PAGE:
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|Title: ||The English Inheritance of Biblical Verse|
|Authors: ||McBrine, Patrick|
|Advisor: ||Orchard, Andy|
|Department: ||Medieval Studies|
|Keywords: ||Medieval Latin|
|Issue Date: ||20-Jan-2009|
|Abstract: ||“The English Inheritance of Biblical Verse” explores the transmission of late antique Latin biblical poetry to England and the subsequent development of the genre in the vernacular. This study offers close readings of the most important contributions to a genre that produced more than twenty major compositions between AD 400 and 1500. For over a millennium, this literature effectively represented the Bible in popular form, yet this is the first study to explore the stylistic and thematic affinities between the Latin and English traditions.
Chapter 1 provides an introduction to ‘biblical verse,’ defines the term and offers a broad outline of the genre, including a summary of general stylistic features and critical trends. The first chapter also provides an overview of the subject matter in each of the following chapters.
Chapter 2 discusses the Latin beginnings of the genre in the fourth century, beginning with the poetry of Juvencus, whose stylistic choices regarding the appropriation of classical literature establish many of the generic norms for later poets. Among them is Cyprianus, who reflects the Juvencan model in his Heptateuch, while Prudentius, though not a biblical poet per se, anticipates a movement toward stylistic freedom in later versifications of the Bible.
Chapter 3 examines the growing stylistic freedom among biblical versifications at the end of late antiquity. Sedulius, Avitus and Arator break the silence imposed by epic conventions of detachment and begin to comment on the underlying significance of biblical episodes such as the crossing of the Red Sea at length. Biblical exegesis and figural allusions to Christ abound in the poetry of this period.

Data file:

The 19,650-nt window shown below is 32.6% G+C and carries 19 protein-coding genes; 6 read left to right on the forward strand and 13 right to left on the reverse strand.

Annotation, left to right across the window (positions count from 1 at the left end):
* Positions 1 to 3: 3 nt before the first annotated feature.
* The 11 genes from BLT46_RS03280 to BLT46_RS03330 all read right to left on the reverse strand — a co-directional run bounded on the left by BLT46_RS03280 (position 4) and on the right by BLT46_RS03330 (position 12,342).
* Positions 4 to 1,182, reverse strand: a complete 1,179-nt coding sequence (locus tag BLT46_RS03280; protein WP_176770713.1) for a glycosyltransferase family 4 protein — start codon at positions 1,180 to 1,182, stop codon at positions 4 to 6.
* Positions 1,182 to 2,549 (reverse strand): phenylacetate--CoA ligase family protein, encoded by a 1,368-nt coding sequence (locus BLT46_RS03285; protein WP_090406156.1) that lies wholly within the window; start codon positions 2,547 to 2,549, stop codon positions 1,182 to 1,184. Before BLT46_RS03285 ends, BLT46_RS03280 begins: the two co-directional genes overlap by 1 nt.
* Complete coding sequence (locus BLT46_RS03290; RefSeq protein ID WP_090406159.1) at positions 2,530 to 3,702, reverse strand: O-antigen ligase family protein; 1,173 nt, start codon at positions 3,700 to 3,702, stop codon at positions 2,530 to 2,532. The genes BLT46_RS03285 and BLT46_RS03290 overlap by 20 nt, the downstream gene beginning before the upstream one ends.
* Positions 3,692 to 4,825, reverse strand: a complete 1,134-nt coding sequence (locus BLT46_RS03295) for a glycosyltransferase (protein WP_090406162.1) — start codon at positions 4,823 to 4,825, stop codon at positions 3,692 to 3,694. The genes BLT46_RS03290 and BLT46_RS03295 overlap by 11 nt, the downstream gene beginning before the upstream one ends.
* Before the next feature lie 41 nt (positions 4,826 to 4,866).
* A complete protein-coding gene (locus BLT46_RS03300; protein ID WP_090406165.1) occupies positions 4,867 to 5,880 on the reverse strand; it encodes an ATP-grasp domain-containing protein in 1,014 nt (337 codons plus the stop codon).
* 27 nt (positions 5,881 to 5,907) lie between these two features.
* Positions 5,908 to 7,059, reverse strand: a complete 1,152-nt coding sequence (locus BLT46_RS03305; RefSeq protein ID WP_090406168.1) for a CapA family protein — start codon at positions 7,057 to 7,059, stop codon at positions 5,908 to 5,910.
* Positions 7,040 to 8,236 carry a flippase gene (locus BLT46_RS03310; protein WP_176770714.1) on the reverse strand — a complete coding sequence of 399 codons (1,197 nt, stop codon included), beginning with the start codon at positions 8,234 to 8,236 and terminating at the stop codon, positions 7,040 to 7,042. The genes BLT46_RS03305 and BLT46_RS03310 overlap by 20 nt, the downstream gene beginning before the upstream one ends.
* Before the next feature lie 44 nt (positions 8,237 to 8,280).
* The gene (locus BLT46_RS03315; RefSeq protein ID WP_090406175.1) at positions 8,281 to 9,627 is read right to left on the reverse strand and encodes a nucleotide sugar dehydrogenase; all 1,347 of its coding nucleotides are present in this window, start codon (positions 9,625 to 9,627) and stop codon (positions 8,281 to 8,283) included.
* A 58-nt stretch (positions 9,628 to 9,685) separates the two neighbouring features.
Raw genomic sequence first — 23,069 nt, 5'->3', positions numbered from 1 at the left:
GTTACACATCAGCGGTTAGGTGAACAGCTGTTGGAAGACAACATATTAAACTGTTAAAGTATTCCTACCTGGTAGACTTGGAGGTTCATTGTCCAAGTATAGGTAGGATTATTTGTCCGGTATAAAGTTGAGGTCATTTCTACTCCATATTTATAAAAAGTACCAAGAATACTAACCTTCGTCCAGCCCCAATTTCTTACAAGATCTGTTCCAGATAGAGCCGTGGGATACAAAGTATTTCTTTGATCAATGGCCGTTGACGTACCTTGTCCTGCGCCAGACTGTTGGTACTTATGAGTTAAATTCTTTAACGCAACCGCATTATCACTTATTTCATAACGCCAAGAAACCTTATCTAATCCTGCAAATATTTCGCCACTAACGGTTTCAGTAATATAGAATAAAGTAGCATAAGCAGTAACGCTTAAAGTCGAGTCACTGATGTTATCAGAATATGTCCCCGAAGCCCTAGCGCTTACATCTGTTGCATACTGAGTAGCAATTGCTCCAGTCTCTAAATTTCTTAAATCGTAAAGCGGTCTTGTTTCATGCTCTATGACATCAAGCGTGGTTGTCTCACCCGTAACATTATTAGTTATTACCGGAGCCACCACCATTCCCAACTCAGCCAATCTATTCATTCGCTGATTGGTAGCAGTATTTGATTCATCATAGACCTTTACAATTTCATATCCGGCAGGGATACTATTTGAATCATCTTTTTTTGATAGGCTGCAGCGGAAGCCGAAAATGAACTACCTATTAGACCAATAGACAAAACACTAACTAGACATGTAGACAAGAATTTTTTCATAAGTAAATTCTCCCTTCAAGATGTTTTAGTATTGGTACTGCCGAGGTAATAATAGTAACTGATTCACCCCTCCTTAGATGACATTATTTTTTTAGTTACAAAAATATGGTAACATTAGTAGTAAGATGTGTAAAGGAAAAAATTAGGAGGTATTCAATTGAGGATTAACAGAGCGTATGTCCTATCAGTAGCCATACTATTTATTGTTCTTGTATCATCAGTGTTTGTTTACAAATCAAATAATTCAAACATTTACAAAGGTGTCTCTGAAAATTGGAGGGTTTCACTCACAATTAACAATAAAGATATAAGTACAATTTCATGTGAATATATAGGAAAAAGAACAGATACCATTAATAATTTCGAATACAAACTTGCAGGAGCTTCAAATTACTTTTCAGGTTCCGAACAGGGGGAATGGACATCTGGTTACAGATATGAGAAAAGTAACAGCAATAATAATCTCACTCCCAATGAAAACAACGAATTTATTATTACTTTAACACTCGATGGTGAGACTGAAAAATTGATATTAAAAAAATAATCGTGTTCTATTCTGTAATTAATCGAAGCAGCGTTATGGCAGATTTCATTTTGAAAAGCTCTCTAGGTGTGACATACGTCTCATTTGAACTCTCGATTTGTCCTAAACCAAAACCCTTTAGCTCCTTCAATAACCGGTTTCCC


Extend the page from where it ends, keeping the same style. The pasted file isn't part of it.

Chapter 4 shifts the focus to Anglo-Saxon England and the study of Juvencus, Sedulius and Arator in the monastic schools of the time. Many Anglo-Latin writers, especially Aldhelm, Bede and Alcuin, borrow heavily from the style of late antique biblical verse. My purpose here is to deepen our understanding of the specific ways in which this is the case.
Chapter 5 makes another transition, to Old English biblical poetry. My goal here is to explore the ways in which the Latin and vernacular traditions overlap. My approach is mainly stylistic, and I focus in particular on the biblical verse of the Junius manuscript, containaing Genesis A/B, Exodus, Daniel and Christ and Satan.
Chapter 6 offers some conclusions about the variety of functions and audiences of this literature. I also suggest what work remains to be done and how knowledge of the Latin tradition informs our understanding of the literature of the Anglo-Saxon period.
My goal, therefore, is to examine various ways in which poets of different eras versify the Bible by considering what is omitted from, elaborated upon and unique to a given period or author. Ultimately, I aim to show that Latin and Old English biblical verse have more in common that not and that knowledge of the former enriches understanding of the latter.|
|Appears in Collections:||Doctoral|
Centre for Medieval Studies - Doctoral theses
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